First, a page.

If you have been refused a visa or any other immigration benefit, not all is lost. You may still be able to fix the issue by submitting an I-601 waiver application. An I-601 waiver, or Application for Waiver of Grounds of Inadmissibility, is a document used by some immigrant applicants who are not eligible for a visa, adjustment of status, or immigration benefit.
Ineligible candidates must file Form I-601 to US Citizenship and Immigration Services (USCIS) to have their grounds of inadmissibility waived. The benefit determines the eligibility of an application for a waiver sought and the cause for their inadmissibility. To learn more, talk to an experienced Immigration Attorney today.
Who can file an I-601 waiver?
Applicants who may file an I-601 waiver are:
- Applicants seeking legal permanent residence by modification of the status
- Applicants seeking an immigrant, K, or V nonimmigrant visa (who are currently outside the United States, have had a visa interview, and were declared ineligible during the interview)
- Those seeking Temporary Protected Status
- Those seeking to adjust their status under the Haitian Refugee Immigration Fairness Act 902 or the Nicaraguan Adjustment and Central American Relief Act 202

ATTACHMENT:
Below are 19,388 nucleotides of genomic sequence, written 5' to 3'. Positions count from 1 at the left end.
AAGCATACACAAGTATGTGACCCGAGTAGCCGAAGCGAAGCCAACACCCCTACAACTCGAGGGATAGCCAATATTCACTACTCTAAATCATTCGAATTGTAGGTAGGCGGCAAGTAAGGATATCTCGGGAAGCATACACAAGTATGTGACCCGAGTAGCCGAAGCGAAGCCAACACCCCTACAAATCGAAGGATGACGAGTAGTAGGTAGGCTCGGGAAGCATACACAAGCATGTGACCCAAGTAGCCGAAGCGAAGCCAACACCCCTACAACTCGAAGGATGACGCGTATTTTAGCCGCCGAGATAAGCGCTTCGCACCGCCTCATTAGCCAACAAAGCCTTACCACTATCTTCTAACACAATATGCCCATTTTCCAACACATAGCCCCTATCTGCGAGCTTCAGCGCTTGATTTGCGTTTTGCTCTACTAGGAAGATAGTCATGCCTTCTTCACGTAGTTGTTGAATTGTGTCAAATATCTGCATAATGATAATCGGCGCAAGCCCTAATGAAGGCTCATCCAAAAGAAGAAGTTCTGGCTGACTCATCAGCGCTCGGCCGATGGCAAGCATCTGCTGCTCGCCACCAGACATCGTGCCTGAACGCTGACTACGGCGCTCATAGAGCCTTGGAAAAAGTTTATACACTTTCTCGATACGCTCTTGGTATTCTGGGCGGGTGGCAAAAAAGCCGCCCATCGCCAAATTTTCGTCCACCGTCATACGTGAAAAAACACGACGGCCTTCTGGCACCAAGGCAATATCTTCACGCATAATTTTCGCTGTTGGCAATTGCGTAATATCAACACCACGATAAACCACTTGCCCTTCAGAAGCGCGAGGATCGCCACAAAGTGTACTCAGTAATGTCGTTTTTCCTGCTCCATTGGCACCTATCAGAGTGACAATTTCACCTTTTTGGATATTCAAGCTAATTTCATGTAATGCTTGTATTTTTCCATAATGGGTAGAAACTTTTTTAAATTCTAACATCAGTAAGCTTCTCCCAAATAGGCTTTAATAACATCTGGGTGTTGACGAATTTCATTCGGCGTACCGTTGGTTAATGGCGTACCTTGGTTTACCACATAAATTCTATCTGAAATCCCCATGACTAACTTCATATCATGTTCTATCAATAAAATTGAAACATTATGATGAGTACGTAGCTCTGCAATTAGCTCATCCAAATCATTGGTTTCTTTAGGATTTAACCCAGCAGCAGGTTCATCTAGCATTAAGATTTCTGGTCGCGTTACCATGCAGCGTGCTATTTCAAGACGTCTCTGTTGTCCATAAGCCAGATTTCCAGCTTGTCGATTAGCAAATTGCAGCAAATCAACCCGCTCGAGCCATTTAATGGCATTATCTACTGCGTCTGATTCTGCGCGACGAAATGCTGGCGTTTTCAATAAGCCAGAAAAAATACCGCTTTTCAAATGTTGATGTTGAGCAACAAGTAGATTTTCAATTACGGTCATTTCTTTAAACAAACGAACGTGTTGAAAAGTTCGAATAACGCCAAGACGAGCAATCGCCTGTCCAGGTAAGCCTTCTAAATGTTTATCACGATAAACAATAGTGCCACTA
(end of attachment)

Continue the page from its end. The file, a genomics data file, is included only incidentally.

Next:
- Applicants seeking an immigrant visa or adjustment of status as a self-petitioner under the Violence Against Women Act (VAWA) or the child of a VAWA self-petitioner
- Applicants seeking a change of status under the T nonimmigrant category
- Applicants for Special Immigrant Juvenile Status based on an authorized Form I-360
It is crucial to note that the grounds of inadmissibility that may be waived differ according to the kind of applicant, so consult with an expert attorney to get the most precise information and the best legal advice.
How Does USCIS Determine Whether an I-601 Waiver Is Approved?
While there are numerous grounds on which an applicant can be found inadmissible, below are a few examples to show when USCIS will approve a 601 waiver.
Applicants may be declared disqualified if they do not provide documentation of having had all the needed vaccines. However, USCIS may grant a waiver of vaccination inadmissibility if the following conditions are met:
- The applicant has had vaccinations as required.
- A trained medical officer certifies that the vaccination is not medically necessary.
- The DHS Secretary determines that forcing vaccinations would be incompatible with the applicant’s religious views or moral convictions.
An applicant is inadmissible if he or she knowingly misled or misrepresented significant information when applying for a visa, admission to the United States, or any other benefit under the Immigration and Nationality Act (INA). Speak to an experienced attorney today to learn more.